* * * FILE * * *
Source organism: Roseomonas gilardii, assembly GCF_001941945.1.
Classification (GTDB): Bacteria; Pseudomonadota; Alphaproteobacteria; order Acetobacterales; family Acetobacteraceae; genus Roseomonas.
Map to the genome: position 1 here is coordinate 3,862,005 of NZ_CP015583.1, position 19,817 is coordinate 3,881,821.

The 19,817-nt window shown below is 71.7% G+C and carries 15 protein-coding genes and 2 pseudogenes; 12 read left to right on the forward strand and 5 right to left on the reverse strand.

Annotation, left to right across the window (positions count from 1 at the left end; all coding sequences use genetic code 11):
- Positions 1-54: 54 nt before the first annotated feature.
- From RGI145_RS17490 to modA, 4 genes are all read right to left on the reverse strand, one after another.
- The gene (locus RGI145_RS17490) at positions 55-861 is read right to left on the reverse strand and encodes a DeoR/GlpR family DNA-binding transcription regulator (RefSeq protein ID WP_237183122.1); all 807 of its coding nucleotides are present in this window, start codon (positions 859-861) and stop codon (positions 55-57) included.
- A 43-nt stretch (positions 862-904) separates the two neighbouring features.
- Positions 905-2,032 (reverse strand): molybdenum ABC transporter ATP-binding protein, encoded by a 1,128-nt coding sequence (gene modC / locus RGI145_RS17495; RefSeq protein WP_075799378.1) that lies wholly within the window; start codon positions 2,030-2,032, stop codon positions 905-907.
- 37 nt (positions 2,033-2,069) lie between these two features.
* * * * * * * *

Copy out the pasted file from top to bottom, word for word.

Source organism: Roseomonas gilardii, assembly GCF_001941945.1.
Classification (GTDB): Bacteria; Pseudomonadota; Alphaproteobacteria; order Acetobacterales; family Acetobacteraceae; genus Roseomonas.
Map to the genome: position 1 here is coordinate 3,862,005 of NZ_CP015583.1, position 19,817 is coordinate 3,881,821.

The 19,817-nt window shown below is 71.7% G+C and carries 15 protein-coding genes and 2 pseudogenes; 12 read left to right on the forward strand and 5 right to left on the reverse strand.

Annotation, left to right across the window (positions count from 1 at the left end; all coding sequences use genetic code 11):
- Positions 1-54: 54 nt before the first annotated feature.
- From RGI145_RS17490 to modA, 4 genes are all read right to left on the reverse strand, one after another.
- The gene (locus RGI145_RS17490) at positions 55-861 is read right to left on the reverse strand and encodes a DeoR/GlpR family DNA-binding transcription regulator (RefSeq protein ID WP_237183122.1); all 807 of its coding nucleotides are present in this window, start codon (positions 859-861) and stop codon (positions 55-57) included.
- A 43-nt stretch (positions 862-904) separates the two neighbouring features.
- Positions 905-2,032 (reverse strand): molybdenum ABC transporter ATP-binding protein, encoded by a 1,128-nt coding sequence (gene modC / locus RGI145_RS17495; RefSeq protein WP_075799378.1) that lies wholly within the window; start codon positions 2,030-2,032, stop codon positions 905-907.
- 37 nt (positions 2,033-2,069) lie between these two features.